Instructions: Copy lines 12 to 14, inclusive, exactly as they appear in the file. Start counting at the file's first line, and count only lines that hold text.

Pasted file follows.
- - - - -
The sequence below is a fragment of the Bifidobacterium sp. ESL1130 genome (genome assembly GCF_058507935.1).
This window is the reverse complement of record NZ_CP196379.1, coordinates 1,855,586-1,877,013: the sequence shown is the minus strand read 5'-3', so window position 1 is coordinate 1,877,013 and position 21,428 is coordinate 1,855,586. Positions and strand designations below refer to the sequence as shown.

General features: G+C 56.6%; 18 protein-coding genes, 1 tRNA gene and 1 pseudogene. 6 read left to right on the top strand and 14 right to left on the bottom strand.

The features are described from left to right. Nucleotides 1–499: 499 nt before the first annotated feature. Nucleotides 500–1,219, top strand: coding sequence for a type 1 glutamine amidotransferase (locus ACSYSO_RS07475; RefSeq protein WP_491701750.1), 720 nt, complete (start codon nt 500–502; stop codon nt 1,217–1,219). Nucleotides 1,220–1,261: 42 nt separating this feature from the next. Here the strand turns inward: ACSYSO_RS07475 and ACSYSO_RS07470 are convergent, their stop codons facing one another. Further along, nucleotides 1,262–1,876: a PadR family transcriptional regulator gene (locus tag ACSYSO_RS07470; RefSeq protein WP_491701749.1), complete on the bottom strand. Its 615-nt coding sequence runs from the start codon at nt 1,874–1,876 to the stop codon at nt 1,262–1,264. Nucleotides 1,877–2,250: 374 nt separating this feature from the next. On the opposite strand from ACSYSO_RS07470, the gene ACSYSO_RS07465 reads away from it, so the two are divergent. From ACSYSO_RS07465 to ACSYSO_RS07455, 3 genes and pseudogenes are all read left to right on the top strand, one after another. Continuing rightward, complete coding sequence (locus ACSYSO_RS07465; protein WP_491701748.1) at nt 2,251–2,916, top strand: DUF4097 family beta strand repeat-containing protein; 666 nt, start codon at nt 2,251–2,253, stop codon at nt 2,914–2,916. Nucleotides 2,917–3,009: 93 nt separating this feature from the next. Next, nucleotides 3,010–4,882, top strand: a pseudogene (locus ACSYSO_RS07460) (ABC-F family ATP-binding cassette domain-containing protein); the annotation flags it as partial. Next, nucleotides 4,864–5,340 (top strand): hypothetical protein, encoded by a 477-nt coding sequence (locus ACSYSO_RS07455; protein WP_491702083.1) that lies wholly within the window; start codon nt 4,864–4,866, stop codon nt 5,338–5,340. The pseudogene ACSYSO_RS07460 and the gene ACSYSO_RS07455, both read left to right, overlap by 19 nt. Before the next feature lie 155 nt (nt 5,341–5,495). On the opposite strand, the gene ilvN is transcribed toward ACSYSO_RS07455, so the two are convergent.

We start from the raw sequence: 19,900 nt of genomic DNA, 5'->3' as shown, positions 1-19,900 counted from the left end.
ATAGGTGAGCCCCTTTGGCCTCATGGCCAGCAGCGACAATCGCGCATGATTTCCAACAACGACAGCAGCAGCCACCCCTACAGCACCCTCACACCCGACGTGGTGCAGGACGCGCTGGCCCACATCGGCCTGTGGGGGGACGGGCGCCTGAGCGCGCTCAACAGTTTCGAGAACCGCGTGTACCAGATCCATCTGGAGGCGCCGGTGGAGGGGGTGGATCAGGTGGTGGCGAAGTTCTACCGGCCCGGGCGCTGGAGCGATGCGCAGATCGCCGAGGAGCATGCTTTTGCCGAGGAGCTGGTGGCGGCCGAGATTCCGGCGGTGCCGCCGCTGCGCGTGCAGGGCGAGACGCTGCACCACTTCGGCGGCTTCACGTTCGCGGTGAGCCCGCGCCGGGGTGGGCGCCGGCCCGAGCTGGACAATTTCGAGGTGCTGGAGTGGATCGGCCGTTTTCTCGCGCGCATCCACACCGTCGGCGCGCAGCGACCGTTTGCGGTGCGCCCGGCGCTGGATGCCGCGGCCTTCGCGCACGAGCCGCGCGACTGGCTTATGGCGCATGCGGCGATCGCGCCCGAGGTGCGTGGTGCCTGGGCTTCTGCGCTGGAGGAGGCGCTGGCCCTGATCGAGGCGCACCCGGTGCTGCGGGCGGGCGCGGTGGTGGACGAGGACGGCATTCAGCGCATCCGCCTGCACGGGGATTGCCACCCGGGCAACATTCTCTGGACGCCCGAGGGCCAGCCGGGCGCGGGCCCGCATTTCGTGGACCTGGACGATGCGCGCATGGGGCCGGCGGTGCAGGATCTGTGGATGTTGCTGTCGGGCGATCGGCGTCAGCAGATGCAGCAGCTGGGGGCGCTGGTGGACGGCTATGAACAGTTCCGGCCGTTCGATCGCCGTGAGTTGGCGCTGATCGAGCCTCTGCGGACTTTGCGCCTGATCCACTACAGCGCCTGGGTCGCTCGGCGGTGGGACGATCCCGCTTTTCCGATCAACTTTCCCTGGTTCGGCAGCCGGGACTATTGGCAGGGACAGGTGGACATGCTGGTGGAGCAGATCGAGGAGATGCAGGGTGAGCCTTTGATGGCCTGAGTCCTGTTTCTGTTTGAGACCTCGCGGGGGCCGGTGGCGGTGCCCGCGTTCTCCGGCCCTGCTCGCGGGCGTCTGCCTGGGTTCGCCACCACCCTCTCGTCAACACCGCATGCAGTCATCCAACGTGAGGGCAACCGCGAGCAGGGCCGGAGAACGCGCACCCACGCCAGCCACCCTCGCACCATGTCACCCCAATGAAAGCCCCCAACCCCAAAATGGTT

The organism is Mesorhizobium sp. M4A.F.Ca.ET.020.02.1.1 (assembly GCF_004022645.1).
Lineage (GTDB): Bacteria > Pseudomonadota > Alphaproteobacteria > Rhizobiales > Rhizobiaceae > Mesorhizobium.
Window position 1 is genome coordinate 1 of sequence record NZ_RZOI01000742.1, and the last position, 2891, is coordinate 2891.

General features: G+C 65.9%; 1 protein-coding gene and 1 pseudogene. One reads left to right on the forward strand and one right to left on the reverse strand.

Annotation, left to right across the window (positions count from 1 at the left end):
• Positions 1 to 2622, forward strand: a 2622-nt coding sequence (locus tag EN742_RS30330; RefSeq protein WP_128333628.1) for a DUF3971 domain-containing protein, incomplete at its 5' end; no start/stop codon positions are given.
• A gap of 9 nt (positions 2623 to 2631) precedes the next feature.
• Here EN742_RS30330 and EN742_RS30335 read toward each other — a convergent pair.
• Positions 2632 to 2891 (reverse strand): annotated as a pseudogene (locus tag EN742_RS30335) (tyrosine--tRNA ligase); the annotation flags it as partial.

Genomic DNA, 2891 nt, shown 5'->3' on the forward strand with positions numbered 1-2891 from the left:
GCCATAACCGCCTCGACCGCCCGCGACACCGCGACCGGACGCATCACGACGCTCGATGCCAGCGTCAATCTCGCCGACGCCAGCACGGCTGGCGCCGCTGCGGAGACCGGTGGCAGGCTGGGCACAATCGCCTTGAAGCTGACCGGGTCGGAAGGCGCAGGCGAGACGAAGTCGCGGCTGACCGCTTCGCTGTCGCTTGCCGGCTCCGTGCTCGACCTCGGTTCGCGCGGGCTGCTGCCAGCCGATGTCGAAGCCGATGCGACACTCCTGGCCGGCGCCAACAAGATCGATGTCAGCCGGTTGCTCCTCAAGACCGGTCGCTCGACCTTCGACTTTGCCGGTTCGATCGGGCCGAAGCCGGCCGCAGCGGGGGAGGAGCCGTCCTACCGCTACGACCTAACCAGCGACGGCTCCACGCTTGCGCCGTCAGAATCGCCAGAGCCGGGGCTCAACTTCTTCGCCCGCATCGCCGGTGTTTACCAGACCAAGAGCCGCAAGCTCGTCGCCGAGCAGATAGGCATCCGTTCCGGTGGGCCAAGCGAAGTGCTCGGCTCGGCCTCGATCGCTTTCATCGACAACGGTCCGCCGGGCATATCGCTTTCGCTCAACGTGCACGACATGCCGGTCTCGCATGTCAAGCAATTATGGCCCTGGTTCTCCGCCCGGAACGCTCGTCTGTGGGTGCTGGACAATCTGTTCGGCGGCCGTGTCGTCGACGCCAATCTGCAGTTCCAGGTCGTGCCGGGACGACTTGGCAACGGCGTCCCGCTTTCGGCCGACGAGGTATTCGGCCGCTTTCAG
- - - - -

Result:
• Positions 1 to 2622, forward strand: a 2622-nt coding sequence (locus tag EN742_RS30330; RefSeq protein WP_128333628.1) for a DUF3971 domain-containing protein, incomplete at its 5' end; no start/stop codon positions are given.
• A gap of 9 nt (positions 2623 to 2631) precedes the next feature.
• Here EN742_RS30330 and EN742_RS30335 read toward each other — a convergent pair.